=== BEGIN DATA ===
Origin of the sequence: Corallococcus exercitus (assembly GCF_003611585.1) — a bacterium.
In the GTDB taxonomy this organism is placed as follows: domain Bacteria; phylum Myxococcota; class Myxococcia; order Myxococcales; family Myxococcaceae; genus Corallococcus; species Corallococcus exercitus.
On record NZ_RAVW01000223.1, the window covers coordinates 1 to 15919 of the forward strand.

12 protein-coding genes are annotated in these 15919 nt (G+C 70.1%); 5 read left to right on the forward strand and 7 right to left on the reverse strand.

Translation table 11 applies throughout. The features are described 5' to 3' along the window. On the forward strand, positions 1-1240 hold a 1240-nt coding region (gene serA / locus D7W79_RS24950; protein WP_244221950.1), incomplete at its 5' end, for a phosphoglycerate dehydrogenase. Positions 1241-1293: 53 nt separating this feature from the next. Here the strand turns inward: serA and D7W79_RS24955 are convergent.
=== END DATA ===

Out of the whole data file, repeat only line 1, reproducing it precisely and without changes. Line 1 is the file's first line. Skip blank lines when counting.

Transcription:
Origin of the sequence: Corallococcus exercitus (assembly GCF_003611585.1) — a bacterium.